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The Beef Checkoff Program announced a winner in its recent veal promotion designed to help retailers expand veal sales.
The prize of $1,000 in free groceries went to a New York woman, a Super Stop & Shop customer whose winning entry was one of more than 200,000 received in the “Eat Better. Eat Veal!” sweepstakes.
The contest was part of a national checkoff-funded promotion, which ran from Jan. 17 through March 31, that aimed to raise awareness of how veal can be part of a healthy diet and encourage consumers to prepare veal more often at home. The 14 grocery chains and 1,231 stores that participated in the program promoted the sweepstakes through their weekly ads and in-store displays. On-pack recipe labels were featured on veal products and highlighted popular veal dishes including Fast Veal Parmigiana, a 268-calorie dish that can be prepared in less than 15 minutes.
“The incorporation of on-pack recipes labels was a driving success factor of this promotion,” said Dick Ayers, a New York veal farmer and chairman of the Joint Veal Committee. “Research shows that consumers respond well to recipe and preparation tips on the package. Our retailers agree; they tell us that recipe labels incentivize their shoppers to take a closer look at veal in meat case, especially when the label highlights a healthy home meal option.”
In addition to in-store displays and the recipe labels, the checkoff worked with retailers to provide cross-promotional support on VealMadeEasy.com and run TV spots on Rachel Ray, Dr. Oz and local news programs in the Northeast region. Together with online advertising on targeted websites, the campaign reached more than 3.5 million people.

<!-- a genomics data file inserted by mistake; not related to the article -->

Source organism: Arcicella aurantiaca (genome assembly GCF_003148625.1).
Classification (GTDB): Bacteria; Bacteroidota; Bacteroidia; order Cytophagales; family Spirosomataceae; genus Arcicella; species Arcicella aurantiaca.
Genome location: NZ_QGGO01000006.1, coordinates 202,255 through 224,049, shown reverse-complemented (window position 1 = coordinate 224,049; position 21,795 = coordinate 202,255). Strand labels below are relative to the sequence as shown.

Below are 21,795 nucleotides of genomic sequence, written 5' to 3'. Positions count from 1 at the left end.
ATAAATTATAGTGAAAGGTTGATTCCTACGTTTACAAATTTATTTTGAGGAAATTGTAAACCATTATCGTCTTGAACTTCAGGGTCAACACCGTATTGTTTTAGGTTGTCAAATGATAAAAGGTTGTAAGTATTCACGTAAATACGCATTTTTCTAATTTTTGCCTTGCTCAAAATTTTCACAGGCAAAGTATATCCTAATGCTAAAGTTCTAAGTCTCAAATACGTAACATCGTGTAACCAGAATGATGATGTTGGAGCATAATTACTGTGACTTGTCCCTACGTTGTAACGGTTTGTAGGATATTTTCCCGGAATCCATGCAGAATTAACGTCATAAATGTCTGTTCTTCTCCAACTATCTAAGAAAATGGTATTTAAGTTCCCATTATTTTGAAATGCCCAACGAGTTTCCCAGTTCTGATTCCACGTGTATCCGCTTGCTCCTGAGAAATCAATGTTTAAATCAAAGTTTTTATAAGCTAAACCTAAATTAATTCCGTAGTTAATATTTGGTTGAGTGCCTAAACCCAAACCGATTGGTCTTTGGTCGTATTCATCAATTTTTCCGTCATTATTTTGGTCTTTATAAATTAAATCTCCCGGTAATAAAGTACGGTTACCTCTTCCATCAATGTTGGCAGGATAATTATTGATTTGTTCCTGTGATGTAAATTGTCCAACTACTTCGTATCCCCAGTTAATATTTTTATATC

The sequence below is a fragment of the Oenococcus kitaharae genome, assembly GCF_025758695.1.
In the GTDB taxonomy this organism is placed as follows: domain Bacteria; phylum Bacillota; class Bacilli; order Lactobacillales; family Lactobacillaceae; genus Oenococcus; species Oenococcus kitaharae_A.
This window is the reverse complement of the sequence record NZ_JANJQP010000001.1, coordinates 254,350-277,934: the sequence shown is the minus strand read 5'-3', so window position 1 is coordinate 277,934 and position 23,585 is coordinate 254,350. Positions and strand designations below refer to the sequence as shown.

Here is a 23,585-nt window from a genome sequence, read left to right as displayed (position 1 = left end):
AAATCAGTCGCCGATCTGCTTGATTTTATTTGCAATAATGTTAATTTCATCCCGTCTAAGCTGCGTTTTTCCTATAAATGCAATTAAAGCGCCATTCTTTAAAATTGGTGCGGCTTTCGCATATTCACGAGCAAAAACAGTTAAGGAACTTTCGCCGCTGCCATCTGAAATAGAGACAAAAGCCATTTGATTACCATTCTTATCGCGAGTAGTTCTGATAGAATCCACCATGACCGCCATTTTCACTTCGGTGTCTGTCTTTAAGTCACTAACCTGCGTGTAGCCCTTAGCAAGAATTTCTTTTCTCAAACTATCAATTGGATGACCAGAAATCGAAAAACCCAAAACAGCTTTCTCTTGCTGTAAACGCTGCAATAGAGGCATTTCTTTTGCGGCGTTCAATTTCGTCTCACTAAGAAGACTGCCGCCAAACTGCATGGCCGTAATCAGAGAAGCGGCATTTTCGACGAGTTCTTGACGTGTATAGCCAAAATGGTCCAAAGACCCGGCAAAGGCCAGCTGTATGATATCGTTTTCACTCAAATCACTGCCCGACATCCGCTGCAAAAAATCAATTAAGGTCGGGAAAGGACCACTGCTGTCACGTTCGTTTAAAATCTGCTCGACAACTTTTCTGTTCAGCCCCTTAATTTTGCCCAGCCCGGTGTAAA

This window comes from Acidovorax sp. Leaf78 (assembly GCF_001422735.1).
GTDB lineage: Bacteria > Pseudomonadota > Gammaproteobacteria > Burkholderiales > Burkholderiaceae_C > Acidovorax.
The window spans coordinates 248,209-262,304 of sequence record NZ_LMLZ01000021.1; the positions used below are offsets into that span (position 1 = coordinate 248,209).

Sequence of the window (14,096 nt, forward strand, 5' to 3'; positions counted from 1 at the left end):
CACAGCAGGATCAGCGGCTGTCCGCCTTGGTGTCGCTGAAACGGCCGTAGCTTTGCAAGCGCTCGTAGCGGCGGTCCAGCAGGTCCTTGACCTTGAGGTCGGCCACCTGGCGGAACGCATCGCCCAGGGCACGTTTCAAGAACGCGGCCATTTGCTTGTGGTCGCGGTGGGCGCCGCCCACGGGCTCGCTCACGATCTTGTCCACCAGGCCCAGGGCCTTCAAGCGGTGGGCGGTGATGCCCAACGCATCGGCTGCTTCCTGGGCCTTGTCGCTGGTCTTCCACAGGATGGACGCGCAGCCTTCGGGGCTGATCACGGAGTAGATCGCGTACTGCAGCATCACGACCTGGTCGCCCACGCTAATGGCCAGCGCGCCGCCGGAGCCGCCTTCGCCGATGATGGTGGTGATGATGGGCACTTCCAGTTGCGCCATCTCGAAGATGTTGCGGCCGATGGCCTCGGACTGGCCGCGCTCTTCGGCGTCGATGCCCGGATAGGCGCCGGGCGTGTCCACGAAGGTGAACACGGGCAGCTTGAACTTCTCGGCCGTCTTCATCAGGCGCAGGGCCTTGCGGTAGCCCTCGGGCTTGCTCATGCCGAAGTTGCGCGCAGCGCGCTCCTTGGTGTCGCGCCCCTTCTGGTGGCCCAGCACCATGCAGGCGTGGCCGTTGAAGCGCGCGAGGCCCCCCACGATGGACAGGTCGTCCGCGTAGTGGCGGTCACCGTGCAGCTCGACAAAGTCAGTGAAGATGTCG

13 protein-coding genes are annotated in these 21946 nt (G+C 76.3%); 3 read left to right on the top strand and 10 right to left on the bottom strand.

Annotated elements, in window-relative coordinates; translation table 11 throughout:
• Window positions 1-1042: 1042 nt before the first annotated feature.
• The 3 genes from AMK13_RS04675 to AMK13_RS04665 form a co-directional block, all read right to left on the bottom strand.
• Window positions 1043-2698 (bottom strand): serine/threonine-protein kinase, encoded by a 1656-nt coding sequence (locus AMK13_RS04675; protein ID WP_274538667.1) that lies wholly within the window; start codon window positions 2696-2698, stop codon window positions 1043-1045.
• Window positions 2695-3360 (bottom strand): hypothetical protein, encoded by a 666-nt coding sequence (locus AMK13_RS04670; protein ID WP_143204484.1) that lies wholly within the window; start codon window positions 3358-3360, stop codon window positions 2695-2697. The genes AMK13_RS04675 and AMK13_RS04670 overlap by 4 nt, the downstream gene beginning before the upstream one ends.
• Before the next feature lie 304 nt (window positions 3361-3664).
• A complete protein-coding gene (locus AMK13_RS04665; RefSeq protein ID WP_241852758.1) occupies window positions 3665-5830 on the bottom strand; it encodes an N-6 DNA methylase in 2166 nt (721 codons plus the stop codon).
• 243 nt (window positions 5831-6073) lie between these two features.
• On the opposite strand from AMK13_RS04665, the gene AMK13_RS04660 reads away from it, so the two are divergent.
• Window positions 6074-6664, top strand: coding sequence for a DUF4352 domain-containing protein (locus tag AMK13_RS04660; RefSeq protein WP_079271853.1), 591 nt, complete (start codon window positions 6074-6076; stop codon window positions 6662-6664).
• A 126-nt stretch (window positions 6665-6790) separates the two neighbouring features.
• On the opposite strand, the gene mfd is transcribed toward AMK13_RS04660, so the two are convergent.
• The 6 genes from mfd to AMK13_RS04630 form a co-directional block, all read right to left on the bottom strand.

“We are thrilled to see that one of our loyal customers was named the winner,” said Bob Silver, store manager for Super Stop & Shop in New Rochelle, N.Y. “We look forward to working with the beef checkoff on future veal promotions to deliver the fresh veal cuts our shoppers want and enjoy.”
For more information on the contest and upcoming veal promotions, visit www.VealMadeEasy.com.
The Beef Checkoff Program, established as part of the 1985 Farm Bill, assesses $1 per head on the sale of live domestic and imported cattle, in addition to a comparable assessment on imported beef and beef products. The National Cattlemen's Beef Association is a contractor to the national Beef Checkoff Program, which is administered by the Cattlemen's Beef Board. Consumer-focused and producer-directed, NCBA and its state beef council partners work together as a marketing organization on behalf of the largest segment of the food and fiber industry.